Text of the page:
Digital Marketing has become a buzzword over the past few years, with streaming coming to power, technologies quickly advancing, and direct music services coming to the surface.

2018 is the healthiest time thus far for the digital marketing sector, and will continue to be at the forefront of driving artists’ careers for the foreseeable future, especially with the industry evolving to fit the mass need for content and accessibility. Everything needs to be at everyone’s fingertips, which is driving segmented consumption to merge across formats like streaming and video. Platforms are transforming so users can consume in various different formats, on all platforms and in every room.


We’ve seen some very positive changes in the last few years being led by digital and streaming. Five to ten years ago, music consumption was slowing, and the big ‘what is the future of the industry?’ question loomed. Nowadays, that same question is much more exciting.

With the current upswing in revenues, we see streaming power the industry’s growth. So looking forward to the next five years, we’re entering a potentially very exciting time where revenues will continue to increase and marketing opportunities will expand as platforms and direct music services become more accessible to labels and artists.

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This opens up lines of conversation, and gives users more access to consume music and content, which makes it easier for us to reach wider audiences, avoiding the more traditional and expensive routes, thus giving more power to the content owners.


At this point, the discussion of streaming isn’t revolutionary, but the fact that all the services are starting to take video more seriously, especially around the time of YouTube discussing a launch into the streaming sphere (a move confirmed just the other day) is fascinating.

Video and TV consumption is at an all-time high, so it’s an obvious move to tie into music’s top form of consumption; streaming. I can easily foresee a future where all DSPs and video services can offer either format, audio or video, making so fans can access each format on whichever platform they prefer.

Each audio track will have a video component linked to it. Some may even integrate VR or AR, depending on how far the technology will take us, and how receptive the wider consumer is of the product.

To reiterate how integral video can be to a campaign, take Childish Gambino’s This Is America (above and top photo). Without that video, the song would not have 938,000 search results in Google, nearly 150 million plays on YouTube, or have been written about in top news platforms around the world like The Guardian, CNN, BBC News, Forbes, Vice, Rolling Stone, etc. The track has 36 million streams on Spotify in its first week, some of those (probably many) being video views from playlists such as Rap Caviar.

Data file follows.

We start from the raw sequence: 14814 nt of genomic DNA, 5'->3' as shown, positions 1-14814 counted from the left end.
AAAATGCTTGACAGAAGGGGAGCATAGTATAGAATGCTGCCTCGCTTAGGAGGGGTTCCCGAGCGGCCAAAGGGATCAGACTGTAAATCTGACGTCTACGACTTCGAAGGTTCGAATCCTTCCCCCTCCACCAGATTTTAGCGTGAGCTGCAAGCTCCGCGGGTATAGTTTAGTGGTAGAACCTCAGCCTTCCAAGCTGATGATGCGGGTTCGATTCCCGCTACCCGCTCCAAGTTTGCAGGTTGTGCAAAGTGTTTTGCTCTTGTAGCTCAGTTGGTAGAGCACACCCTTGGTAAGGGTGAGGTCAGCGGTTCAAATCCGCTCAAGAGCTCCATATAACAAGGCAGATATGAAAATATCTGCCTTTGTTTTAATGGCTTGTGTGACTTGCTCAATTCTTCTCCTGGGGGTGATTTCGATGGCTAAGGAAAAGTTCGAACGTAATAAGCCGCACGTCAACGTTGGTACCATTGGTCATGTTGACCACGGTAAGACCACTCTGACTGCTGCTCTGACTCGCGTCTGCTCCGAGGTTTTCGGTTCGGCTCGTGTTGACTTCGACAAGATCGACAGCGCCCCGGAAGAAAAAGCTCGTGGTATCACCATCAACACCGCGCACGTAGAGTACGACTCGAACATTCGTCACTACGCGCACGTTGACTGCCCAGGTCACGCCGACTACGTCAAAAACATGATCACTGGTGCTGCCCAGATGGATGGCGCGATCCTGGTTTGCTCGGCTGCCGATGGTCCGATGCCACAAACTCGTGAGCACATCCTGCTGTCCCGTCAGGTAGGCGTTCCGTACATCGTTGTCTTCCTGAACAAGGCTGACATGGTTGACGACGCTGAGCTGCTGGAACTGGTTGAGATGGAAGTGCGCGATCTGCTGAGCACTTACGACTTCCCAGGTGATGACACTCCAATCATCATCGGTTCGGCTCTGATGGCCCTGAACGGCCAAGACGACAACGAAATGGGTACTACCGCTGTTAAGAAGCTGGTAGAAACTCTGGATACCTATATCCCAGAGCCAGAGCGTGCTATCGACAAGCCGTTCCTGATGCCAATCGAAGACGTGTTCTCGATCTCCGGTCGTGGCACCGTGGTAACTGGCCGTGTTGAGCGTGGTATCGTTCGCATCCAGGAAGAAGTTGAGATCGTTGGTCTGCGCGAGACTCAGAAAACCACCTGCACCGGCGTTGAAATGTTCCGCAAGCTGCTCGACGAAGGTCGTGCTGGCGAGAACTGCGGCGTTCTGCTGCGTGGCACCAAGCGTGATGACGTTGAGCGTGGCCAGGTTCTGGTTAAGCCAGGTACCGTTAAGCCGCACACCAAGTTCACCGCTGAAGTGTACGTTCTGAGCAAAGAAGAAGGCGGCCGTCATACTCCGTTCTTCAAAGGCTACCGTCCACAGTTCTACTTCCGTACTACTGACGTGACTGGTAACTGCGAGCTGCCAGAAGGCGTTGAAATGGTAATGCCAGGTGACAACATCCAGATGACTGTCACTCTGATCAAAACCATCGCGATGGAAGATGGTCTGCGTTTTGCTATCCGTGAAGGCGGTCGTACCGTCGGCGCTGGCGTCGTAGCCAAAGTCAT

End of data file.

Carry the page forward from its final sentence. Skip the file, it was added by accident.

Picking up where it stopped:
Now that is power. Power, which services like Apple Music and Spotify have a piece of, because they’ve made video accessible to the general user of their service, for both on-demand viewing and music discovery. Power which artists and labels can now more easily tap into.


Voice controlled devices have made their way into millions of homes worldwide, some of which have not had music access for many years. This opens up another huge opportunity for the industry by increasing consumption in another realm. However, this move by huge tech giants provides an even greater challenge to the music industry.


Metadata needs to get much smarter, allowing users to make requests for tracks more casually to get to what they want to hear. Pronunciation, accents and tones also pose a problem. Another question raised is how we will be able to respectfully advertise in this sector, if at all? Personally, I think editorial opportunities should be looked at over advertising, so homes don’t feel invaded by these brands.

Additionally, with Amazon, Google and Apple releasing these voice activated systems, users will be further sucked into each company’s eco-systems, creating a stronger sense of segmented consumption, which is something we will continue to be up against as an industry. The plot thickens, when it comes to the battle between services.


I haven’t even had the chance to mention how data protection will strengthen globallyJ. The EU is seeing it with the GDPR, Facebook and other social platforms are experiencing data protection lawsuits, forcing companies everywhere to get smarter when it comes to data ownership. This will only increase as the internet exposes us, so I foresee data laws taking a much stronger effect globally.

Between streaming being Queen, video integrating into direct music services for more accessibility, YouTube rolling out their subscription service and voice-activated devices bringing everything into your home, we’re looking at the possibility of a very strong future where content is available to everyone, everywhere. Accessibility to direct music services is the key to a happy consumer and growth in our industry.


Top photo via Donald Glover’s Facebook page

About Author

Rachel Stoewer is Head of Digital for UK-based indie label Cooking Vinyl. As such, her remit covers streaming services, digital and online platforms, creative strategy, campaign management, digital sales, brand partnerships and more. Previously, she held similar positions at Glassnote, Sony and Universal Music.

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